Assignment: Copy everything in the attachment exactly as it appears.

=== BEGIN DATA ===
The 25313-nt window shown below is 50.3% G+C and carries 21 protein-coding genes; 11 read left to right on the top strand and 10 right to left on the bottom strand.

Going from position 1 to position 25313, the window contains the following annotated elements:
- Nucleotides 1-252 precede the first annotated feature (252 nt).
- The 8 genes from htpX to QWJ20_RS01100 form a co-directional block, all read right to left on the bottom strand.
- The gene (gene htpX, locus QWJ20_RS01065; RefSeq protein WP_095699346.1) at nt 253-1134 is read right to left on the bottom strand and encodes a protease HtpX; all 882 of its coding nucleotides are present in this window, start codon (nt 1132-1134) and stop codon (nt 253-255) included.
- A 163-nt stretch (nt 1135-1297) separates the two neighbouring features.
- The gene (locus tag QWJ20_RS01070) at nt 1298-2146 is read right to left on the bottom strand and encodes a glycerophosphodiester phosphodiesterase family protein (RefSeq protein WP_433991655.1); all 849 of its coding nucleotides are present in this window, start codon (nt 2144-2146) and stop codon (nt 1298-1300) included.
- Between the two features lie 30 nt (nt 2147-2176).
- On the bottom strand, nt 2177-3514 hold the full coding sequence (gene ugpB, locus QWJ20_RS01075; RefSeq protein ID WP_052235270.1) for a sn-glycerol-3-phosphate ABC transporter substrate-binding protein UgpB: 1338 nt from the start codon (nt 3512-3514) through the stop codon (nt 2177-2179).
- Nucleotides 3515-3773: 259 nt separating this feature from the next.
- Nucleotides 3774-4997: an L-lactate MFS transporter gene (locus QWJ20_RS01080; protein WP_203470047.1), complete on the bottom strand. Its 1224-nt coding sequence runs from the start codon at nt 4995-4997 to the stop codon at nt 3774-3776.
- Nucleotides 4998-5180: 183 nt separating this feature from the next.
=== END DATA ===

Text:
The 25313-nt window shown below is 50.3% G+C and carries 21 protein-coding genes; 11 read left to right on the top strand and 10 right to left on the bottom strand.

Going from position 1 to position 25313, the window contains the following annotated elements:
- Nucleotides 1-252 precede the first annotated feature (252 nt).
- The 8 genes from htpX to QWJ20_RS01100 form a co-directional block, all read right to left on the bottom strand.
- The gene (gene htpX, locus QWJ20_RS01065; RefSeq protein WP_095699346.1) at nt 253-1134 is read right to left on the bottom strand and encodes a protease HtpX; all 882 of its coding nucleotides are present in this window, start codon (nt 1132-1134) and stop codon (nt 253-255) included.
- A 163-nt stretch (nt 1135-1297) separates the two neighbouring features.
- The gene (locus tag QWJ20_RS01070) at nt 1298-2146 is read right to left on the bottom strand and encodes a glycerophosphodiester phosphodiesterase family protein (RefSeq protein WP_433991655.1); all 849 of its coding nucleotides are present in this window, start codon (nt 2144-2146) and stop codon (nt 1298-1300) included.
- Between the two features lie 30 nt (nt 2147-2176).
- On the bottom strand, nt 2177-3514 hold the full coding sequence (gene ugpB, locus QWJ20_RS01075; RefSeq protein ID WP_052235270.1) for a sn-glycerol-3-phosphate ABC transporter substrate-binding protein UgpB: 1338 nt from the start codon (nt 3512-3514) through the stop codon (nt 2177-2179).
- Nucleotides 3515-3773: 259 nt separating this feature from the next.
- Nucleotides 3774-4997: an L-lactate MFS transporter gene (locus QWJ20_RS01080; protein WP_203470047.1), complete on the bottom strand. Its 1224-nt coding sequence runs from the start codon at nt 4995-4997 to the stop codon at nt 3774-3776.
- Nucleotides 4998-5180: 183 nt separating this feature from the next.